Category Archives: Eye on the Navy
USS Hyman G. Rickover (SSN 709) deactivated
Damage control is an inherent Navy core competency and one of the most critical elements of Navy warfighting, but the Navy needs to transform the way it controls damage to its ships.
Collisions at sea have something in common – they could have been prevented. With a compass offering 360 different courses to choose from, only a few can put you in contact with another ship.
Commercial off-the shelf (COTS) and open architecture (OA) are driving forces, offering clear benefits for re-configurability, sustainment and affordability. Will new workstations and consoles be processing nodes within a network, or simple terminals that connect a workstation with the central processing hub?
High-powered waterjets are now being employed on warships such as the U.S. Navy’s Littoral Combat Ship (LCS), Edward Lundquist report.
The U.S. Navy must face uncertain threats.
Even the most sophisticated warship can find herself someplace she doesn’t want to be: aground.
Piracy is nothing new. Basically, it’s maritime crime. It gets difficult to pursue and bring pirates to justice when it occurs in the ungoverned territory of the sea, or under the noses of countries that can’t—or won’t— do anything about it. And it gets scary when you imagine the tactical employment of piracy as a method of terrorism.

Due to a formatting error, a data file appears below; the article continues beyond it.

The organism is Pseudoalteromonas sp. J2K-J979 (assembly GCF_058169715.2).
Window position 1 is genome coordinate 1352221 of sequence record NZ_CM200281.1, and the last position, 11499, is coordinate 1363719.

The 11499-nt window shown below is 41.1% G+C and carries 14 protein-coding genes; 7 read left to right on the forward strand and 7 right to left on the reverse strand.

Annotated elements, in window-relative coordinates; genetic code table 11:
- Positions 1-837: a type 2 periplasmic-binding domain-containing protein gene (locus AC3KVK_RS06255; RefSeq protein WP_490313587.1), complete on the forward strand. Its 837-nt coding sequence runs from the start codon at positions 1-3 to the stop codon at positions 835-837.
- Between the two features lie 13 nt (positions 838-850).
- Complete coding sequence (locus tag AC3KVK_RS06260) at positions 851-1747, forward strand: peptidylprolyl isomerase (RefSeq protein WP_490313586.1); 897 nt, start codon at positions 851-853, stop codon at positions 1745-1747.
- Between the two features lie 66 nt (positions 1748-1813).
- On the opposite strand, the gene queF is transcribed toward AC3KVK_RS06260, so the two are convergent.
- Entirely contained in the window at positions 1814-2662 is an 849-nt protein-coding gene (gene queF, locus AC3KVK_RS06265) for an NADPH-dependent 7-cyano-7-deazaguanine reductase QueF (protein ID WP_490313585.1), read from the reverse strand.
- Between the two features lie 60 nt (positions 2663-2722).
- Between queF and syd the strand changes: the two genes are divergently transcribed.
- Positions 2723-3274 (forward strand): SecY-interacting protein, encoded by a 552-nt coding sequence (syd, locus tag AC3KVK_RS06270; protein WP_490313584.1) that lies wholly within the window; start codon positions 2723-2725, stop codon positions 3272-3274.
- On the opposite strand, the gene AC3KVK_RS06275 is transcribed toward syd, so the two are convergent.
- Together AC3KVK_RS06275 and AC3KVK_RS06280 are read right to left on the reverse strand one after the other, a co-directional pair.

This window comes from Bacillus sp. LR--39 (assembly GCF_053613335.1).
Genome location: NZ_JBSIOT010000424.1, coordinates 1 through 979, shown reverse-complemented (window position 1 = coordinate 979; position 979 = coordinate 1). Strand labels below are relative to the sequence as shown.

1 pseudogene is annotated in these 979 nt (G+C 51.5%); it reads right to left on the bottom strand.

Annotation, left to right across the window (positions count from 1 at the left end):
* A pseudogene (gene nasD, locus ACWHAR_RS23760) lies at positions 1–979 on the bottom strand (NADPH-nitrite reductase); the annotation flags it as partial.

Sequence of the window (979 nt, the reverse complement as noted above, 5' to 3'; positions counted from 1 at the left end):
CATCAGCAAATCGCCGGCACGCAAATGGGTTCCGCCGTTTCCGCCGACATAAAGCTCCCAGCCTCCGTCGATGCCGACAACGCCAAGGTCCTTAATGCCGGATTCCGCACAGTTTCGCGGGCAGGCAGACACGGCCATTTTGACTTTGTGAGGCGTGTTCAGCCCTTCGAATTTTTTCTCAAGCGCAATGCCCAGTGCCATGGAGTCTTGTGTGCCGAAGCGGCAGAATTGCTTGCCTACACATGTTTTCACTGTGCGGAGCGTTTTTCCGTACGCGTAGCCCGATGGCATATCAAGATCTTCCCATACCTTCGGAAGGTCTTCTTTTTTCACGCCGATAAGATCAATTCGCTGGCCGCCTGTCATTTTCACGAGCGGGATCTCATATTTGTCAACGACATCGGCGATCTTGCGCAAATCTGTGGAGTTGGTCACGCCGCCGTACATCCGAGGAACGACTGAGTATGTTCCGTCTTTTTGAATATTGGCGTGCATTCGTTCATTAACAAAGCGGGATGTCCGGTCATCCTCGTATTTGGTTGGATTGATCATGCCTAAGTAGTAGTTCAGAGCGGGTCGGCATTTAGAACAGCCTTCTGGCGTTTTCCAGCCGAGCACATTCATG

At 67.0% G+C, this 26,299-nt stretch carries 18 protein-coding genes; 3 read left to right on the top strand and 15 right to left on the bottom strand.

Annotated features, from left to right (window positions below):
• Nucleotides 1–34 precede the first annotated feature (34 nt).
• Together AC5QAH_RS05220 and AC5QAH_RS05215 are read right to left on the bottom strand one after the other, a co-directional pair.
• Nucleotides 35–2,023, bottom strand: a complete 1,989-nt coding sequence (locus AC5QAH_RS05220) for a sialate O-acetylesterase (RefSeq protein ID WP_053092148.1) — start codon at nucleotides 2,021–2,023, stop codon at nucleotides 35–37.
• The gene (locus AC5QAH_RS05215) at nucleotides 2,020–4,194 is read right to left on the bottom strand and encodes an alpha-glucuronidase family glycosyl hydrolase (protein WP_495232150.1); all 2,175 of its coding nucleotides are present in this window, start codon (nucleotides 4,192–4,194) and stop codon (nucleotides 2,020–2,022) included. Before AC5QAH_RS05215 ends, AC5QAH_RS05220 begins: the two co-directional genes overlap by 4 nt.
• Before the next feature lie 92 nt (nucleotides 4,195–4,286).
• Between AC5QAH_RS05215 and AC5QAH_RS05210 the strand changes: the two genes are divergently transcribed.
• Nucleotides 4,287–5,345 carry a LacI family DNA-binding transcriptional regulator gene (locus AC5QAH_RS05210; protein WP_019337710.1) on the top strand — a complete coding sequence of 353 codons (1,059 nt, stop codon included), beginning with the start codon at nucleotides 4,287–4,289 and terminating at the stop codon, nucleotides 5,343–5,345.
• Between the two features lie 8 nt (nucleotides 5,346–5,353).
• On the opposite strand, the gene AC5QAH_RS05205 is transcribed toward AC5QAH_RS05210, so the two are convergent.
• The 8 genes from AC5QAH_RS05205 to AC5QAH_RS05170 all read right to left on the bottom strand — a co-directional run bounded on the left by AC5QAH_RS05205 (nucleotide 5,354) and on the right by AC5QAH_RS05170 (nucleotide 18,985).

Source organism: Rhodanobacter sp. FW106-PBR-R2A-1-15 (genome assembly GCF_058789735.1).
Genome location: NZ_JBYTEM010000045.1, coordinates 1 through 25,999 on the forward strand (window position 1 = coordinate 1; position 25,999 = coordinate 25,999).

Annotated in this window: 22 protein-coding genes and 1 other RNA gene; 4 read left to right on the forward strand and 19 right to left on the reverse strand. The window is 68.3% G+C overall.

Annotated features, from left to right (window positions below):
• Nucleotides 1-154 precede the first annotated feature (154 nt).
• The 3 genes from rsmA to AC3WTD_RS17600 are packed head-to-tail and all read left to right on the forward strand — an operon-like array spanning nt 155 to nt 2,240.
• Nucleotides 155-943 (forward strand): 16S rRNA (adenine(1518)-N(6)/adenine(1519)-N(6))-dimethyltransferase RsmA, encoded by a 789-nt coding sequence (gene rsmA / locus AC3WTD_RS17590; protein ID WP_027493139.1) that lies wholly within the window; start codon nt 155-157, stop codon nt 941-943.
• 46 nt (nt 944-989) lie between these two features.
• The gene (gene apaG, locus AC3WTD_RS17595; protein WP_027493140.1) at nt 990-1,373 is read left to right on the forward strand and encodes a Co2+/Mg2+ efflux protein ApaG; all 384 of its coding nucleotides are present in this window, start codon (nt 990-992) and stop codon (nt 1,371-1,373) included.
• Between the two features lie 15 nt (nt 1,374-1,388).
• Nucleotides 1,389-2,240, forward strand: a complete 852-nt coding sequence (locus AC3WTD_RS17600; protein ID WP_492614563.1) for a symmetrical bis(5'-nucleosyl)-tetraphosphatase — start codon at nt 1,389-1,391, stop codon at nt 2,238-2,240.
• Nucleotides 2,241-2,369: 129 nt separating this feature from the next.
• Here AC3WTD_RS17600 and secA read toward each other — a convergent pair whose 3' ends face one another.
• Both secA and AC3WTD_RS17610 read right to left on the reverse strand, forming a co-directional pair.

Vice Admiral Rod Rempt is the “Old Salt,” shaping young leaders.
That the U.S. Navy needs to maintain its current fleet to the most modern standards, and recapitalize it to provide the right fleet for the future, seems obvious. The analysis concluded that a fleet of about 313 ships is the force necessary to meet all of the demands, and to pace the most advanced technological challengers well into the future, with an acceptable level of risk, Navy leadership says.